The Higher “I”

By all accounts, the current “Trumpfluenced” election season has taken unexpected twists and turns, with predictions shattered and political norms dashed. And even a new vista in neuroscience! On June 23, The Washington Post reported on the research of Spencor Gerrol (of Spark Experience) in trying to decipher voter unpredictability. Study participants wore headgear gadgets measuring their emotional responses — through electroencephalograms (whatever those are!), galvanic skin responses (probably a fancy term for skin movements), eye tracking, and microfacial recognition (facial expressions?) — while viewing debates, interviews and speeches. Replacing conscious expression, Gerrol’s “BrainWave” technology harvested information directly from the brain.

According to Gerrol, “What people feel and what they say they feel are rarely the same… Emotion is subconscious. The idea is to measure emotion without asking.” An example: One participant said she supports Trump “because of his positions on immigration and spending… [but I] hate his behavior… he is a bully and not presidential at all!” However, the brain-activity headset — with its array of circular prongs — showed a different picture: While viewing a Trump-tirade against “Little Marco,” she exhibited strong, positive emotion.

Sounds perturbing? Perhaps. I cannot help but wonder, though, if Gerrol and his team of neuroscientists inaccurately assumed that emotion is purely subconscious and is distortedly “filtered” when expressed consciously.

As Torah Jews, we are acutely aware of what gentiles often struggle mightily to understand: the dichotomy of components that comprise what we are. There is a body and a soul, a mind and a heart, a lower “I” and a higher “I”. The Nefesh HaChaim expounds at great length on the three major aspects of the human soul — nefesh, ruach, and neshamah — and the various human functions to which each component corresponds.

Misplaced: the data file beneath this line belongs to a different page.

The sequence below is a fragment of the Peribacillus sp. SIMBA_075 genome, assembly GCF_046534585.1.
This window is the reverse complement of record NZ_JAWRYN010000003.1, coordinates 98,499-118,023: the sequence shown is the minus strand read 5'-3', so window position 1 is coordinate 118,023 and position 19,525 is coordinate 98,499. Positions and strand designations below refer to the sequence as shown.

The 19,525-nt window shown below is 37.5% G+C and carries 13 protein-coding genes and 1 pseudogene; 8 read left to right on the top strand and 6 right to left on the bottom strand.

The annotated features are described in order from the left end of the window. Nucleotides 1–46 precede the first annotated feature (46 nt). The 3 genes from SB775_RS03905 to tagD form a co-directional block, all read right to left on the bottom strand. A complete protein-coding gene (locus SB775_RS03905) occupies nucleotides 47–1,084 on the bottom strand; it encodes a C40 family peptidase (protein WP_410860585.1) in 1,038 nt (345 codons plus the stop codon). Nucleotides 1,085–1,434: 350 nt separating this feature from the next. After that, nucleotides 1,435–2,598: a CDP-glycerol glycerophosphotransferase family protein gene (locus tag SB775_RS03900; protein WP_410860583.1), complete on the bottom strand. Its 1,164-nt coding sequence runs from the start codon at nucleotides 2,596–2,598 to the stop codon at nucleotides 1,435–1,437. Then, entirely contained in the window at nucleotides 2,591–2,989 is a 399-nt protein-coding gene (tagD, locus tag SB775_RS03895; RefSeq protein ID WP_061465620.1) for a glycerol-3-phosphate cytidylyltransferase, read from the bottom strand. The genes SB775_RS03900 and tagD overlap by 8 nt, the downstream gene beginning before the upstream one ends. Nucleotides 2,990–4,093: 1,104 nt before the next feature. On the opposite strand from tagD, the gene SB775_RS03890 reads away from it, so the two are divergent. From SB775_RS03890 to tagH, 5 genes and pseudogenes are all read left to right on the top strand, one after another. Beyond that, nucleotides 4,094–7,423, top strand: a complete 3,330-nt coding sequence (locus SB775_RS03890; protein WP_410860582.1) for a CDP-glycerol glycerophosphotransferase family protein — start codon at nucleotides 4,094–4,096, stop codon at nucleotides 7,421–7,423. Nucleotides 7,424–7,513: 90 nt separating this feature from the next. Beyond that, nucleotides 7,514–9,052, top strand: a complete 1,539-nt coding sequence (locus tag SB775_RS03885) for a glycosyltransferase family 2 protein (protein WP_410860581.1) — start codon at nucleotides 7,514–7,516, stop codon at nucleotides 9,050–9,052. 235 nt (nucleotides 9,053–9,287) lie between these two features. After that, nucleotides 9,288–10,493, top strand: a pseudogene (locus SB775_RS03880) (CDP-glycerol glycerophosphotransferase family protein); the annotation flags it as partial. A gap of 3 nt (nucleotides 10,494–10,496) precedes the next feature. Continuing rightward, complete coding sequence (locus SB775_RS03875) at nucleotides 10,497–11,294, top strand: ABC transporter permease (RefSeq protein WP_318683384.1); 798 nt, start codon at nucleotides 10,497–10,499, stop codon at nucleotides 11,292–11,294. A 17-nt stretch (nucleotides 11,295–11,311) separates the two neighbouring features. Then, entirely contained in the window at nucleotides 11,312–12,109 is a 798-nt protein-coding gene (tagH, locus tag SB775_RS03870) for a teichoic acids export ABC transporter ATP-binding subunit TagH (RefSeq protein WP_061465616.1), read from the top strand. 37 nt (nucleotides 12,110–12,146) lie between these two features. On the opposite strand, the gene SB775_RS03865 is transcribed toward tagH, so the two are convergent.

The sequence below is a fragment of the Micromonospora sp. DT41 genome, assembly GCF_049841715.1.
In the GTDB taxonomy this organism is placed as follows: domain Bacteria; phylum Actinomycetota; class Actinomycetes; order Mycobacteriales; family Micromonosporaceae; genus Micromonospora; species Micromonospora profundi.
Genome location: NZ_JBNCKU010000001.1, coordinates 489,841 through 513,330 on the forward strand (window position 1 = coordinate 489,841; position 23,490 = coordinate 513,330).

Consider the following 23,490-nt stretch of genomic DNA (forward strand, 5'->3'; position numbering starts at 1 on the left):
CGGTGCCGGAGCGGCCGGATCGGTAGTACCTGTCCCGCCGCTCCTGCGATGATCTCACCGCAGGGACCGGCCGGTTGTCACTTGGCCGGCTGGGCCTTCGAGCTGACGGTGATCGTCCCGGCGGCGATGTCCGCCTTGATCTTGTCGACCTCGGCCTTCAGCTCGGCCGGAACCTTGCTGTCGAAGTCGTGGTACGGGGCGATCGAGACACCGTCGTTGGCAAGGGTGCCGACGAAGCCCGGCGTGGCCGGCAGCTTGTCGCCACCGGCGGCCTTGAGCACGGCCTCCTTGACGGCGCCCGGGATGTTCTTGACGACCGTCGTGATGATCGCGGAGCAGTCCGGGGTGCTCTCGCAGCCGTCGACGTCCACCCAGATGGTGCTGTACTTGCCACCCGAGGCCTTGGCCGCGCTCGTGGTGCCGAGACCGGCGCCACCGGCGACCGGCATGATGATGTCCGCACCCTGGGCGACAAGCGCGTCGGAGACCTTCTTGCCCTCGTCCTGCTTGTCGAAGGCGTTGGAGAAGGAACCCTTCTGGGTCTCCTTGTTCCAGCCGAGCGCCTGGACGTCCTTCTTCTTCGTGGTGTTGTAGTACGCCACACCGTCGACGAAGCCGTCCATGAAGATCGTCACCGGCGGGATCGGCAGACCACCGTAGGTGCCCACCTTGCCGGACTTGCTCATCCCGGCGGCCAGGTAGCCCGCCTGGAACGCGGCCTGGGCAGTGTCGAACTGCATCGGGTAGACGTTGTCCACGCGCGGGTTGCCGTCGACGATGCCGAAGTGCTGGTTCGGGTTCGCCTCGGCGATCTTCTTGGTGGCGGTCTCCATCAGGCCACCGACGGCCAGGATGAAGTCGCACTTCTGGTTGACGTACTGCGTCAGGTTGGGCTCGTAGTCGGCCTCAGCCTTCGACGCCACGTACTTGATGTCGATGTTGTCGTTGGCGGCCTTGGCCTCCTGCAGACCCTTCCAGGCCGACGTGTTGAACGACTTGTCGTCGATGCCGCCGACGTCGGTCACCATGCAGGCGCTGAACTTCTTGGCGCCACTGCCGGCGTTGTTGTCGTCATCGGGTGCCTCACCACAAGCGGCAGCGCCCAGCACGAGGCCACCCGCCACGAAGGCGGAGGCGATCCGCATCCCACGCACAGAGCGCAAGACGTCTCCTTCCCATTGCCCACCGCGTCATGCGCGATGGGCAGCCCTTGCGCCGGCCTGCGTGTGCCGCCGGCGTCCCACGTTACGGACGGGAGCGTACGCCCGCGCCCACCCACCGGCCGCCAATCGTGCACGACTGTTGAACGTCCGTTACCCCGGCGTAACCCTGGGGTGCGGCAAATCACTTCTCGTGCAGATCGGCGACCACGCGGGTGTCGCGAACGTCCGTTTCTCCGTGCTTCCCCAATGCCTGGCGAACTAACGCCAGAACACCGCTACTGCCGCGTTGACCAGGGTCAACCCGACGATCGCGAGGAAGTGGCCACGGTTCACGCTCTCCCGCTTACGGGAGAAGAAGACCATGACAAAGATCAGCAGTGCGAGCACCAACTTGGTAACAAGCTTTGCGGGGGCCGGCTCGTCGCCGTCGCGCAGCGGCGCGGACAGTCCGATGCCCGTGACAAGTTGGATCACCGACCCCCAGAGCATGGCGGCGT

There is a well-known example of the baalei mussar about how to discover the real “I”: It’s 6:30 a.m. and the alarm is ringing. You had a rough night and don’t feel like waking up. Concomitantly, you know well the negative impact that sleeping in will have on your day. “Uch, but I don’t feel like getting up!” you think to yourself as you roll over and hit the snooze button…

Stop! Who was that talking? Is it really true that you don’t want to wake up right now? Is that you’re true ratzon? Really? You don’t want to wake up? You don’t want to start off your day on the right foot? Of course you do! Just what? You’re tired, so it’s hard. But does that justify a statement of “I don’t want to get up now”? What does your true “I” really want? So who was that talking? Was that thought an expression of you or was it someone else infiltrating your thoughts?

It sure was, and his name is the yetzer hara. He’s awfully cunning. Not only does he know how to pit a mighty challenge against you; he even knows how to masquerade his “suggestions” as though they’re really coming from you!

In this world, we are constantly involved in the melachah of borer: sifting through the chaff to separate the good from the bad. We examine ourselves to discover wherein lies the true “I”, and what is more an expression of the nefesh habeheimis. We’re not out to negate that animalistic part of ourselves — unlike the doctrine of some others — but to harness it by placing it squarely under the direction of the higher, true “I”.

So there are conflicting forces within us. We know that. When someone is lazily listening to a CNN-led “presidential debate,” it is quite possible that his immediate emotional reactions are not coming from the true, higher “I” in him, but the lower, animalistic “I” that is enjoying the inflammatory rhetoric and comical entertainment. He may subsequently regret wasting his time listening to such drivel and find himself appalled at the behavior of individuals who are trying to win the most powerful seat in the country. In other words, the emotions the neuro-gadget picks up in the moment may not be presenting an accurate depiction of that person’s true, inner feelings.

We all find contradictions in ourselves on a regular basis. Perhaps we enjoyed listening to some juicy gossip, only to later regret such distasteful behavior. Or, how about the shul-talkers? Inside, we may be repulsed by it, but we may stumble anyway because, in the moment, the gossip “feels” good. It’s not that we’re frauds. We’re not hypocrites. It’s simply the fact that we are a delicate and complex composite of disparate parts. Recognizing internal inconsistencies does not need to be an impetus for harsh self-incrimination, but an empowering opportunity to learn more about and get in touch with our true “I”, the higher “I”.